عنوان مقاله [English]
نویسندگان [English]چکیده [English]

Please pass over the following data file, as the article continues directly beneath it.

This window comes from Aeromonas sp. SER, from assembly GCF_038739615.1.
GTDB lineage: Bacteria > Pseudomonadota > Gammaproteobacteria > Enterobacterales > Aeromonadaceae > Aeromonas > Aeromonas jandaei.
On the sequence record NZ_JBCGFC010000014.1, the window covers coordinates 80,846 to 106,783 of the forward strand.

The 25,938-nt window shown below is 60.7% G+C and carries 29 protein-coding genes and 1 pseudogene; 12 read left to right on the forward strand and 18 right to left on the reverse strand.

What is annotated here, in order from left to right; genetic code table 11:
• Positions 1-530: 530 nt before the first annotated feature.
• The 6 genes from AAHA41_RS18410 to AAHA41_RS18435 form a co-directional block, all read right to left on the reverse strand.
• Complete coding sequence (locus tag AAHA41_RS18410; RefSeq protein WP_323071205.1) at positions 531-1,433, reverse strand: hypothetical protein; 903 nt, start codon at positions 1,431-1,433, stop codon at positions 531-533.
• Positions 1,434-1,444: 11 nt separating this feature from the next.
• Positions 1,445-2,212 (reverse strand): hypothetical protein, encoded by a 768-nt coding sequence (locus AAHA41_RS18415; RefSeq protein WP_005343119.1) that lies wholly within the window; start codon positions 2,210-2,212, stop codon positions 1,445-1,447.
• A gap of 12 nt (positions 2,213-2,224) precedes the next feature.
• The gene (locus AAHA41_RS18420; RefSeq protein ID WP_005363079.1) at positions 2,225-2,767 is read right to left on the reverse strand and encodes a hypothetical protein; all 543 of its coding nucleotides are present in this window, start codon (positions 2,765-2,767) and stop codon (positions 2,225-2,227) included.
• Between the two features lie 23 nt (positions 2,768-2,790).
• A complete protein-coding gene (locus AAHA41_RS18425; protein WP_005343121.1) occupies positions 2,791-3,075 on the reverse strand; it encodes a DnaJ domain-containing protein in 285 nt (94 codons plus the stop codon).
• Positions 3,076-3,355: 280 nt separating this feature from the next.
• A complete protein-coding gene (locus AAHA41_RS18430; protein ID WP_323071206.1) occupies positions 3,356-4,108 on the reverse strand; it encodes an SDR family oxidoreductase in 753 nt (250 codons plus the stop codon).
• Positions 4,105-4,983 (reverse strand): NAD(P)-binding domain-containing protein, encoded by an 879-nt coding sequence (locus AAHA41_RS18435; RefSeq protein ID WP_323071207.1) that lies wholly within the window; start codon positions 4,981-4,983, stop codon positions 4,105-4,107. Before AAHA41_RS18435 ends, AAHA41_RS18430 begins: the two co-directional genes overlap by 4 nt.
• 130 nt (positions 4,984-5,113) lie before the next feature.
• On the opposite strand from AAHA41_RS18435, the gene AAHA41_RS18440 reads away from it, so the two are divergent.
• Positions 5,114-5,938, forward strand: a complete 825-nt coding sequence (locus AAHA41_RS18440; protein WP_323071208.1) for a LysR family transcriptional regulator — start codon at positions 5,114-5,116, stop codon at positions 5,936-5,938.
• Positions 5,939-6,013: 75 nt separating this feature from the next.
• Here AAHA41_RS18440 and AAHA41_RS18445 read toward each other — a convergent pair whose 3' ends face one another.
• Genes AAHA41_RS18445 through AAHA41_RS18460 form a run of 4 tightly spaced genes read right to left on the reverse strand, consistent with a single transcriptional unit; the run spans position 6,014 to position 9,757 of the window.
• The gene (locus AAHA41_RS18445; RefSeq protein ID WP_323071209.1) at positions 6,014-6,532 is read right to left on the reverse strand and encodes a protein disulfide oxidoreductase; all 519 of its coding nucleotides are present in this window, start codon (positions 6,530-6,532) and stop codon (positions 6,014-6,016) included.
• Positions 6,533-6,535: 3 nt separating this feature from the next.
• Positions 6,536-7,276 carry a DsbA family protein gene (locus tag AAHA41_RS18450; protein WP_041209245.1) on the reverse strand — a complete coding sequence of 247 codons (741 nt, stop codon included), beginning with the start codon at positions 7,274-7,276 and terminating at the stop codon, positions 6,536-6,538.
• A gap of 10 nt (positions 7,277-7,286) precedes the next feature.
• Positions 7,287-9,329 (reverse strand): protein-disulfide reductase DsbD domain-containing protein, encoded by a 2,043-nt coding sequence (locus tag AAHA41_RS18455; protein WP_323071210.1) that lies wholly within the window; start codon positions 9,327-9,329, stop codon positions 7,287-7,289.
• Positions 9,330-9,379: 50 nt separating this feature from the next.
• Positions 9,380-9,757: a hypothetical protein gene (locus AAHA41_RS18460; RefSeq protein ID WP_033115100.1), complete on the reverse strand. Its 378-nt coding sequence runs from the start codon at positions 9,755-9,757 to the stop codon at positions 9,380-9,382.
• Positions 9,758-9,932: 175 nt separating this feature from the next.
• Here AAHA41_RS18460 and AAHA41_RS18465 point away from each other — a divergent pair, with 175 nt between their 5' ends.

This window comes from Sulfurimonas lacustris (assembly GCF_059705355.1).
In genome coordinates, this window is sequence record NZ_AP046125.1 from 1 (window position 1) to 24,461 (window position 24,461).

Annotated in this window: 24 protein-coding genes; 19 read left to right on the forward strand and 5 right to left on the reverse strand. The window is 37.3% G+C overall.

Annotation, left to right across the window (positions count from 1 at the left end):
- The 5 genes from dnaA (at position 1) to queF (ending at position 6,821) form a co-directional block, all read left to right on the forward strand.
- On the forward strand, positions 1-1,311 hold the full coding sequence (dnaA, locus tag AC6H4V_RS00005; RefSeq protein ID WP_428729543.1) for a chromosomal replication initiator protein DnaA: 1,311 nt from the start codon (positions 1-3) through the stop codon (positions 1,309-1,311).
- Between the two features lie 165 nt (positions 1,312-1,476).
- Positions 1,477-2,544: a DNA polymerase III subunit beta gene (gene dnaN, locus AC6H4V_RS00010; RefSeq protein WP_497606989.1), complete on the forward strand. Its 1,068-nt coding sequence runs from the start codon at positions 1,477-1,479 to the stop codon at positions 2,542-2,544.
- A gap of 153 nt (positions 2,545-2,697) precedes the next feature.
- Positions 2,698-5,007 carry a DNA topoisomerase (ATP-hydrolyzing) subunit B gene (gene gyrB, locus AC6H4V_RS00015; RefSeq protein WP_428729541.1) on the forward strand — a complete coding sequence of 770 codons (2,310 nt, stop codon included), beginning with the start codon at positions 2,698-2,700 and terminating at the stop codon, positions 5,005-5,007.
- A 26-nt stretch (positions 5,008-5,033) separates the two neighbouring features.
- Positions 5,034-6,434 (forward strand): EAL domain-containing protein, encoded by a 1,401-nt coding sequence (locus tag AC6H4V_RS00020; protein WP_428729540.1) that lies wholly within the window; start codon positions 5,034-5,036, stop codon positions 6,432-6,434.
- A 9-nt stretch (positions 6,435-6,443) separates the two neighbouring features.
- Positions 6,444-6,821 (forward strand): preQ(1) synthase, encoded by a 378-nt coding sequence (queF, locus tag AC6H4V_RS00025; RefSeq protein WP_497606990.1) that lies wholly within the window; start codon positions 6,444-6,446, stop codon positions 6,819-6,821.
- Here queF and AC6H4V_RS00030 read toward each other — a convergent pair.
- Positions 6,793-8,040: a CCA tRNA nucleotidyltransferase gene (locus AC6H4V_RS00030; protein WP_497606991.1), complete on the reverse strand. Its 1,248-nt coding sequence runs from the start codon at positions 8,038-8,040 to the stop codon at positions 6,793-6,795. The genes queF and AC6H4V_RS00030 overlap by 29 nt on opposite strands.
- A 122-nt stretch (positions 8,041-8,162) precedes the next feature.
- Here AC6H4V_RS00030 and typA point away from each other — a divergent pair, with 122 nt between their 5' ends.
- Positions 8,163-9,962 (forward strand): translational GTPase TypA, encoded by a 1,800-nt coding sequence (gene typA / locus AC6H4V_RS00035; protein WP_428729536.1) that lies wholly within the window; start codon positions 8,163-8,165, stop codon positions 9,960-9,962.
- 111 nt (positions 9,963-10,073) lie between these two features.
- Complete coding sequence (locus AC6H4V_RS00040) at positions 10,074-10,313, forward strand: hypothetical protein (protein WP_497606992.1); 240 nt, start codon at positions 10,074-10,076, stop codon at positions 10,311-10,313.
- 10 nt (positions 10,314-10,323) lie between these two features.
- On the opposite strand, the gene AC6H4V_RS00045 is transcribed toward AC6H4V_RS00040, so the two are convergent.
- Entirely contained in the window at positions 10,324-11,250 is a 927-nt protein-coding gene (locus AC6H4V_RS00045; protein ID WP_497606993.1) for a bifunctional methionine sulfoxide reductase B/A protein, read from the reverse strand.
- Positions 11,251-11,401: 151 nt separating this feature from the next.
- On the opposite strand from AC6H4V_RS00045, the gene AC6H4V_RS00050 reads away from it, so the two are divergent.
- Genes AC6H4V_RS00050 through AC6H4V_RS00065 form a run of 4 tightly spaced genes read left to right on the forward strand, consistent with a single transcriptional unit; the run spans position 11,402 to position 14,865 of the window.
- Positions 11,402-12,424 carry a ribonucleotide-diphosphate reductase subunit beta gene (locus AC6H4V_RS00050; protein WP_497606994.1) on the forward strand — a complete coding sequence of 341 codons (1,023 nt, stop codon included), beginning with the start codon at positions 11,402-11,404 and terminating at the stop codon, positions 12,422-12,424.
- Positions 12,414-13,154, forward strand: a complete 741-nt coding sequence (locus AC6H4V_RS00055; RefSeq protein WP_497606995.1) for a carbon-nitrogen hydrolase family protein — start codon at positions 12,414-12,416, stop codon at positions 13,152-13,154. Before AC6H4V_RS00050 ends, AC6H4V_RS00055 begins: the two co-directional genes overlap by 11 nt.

Perhaps the most important issue regarding the language of religion is the issue of the “significance, reference, and the epistemological importance” of the religious propositions; that is to say, are the religious propositions, and in particular, the propositions concerning Allah and his attributes, significant, referring, and indicating of real issues or not, and that is the language of religion edifying or non-edifying? To answer this question, it can be said that a general categorization would reveal that the philosophers of religion have two views in this regard: based on the first view, which is derived from the view of the early Wittgenstein and the Vienna Circle, religious propositions are nonsense and meaningless. The second view, which considers the language of religion as meaningful, is divided into two sub-groups: the first group considers the language of religion to be edifying and the second considers it non-edifying. One of the most significant theories of the second group is the one that considers the language of religion to be “symbolic” which has been proposed by Paul Tillich. In this paper, following the explanation of this theory and the presentation of the most important critiques leveled against it, a number of verses in the Quran will be interpreted which are considered, by six Quranic exegetes whose views are being discussed in this paper, i.e. Tabarsi, Zamakhshari, Fakhr Razi, Ghashiri, Meybodi and Tabatabaii, to be among the instances in the Quran in which symbolic language has been used. The results indicate that, despite all the critiques leveled at the assumption of the language of religion being symbolic, we have but, at the least, to assume that some of the phrases and terminologies used in the Quran have symbolic meanings, and are not realistic indications of the world.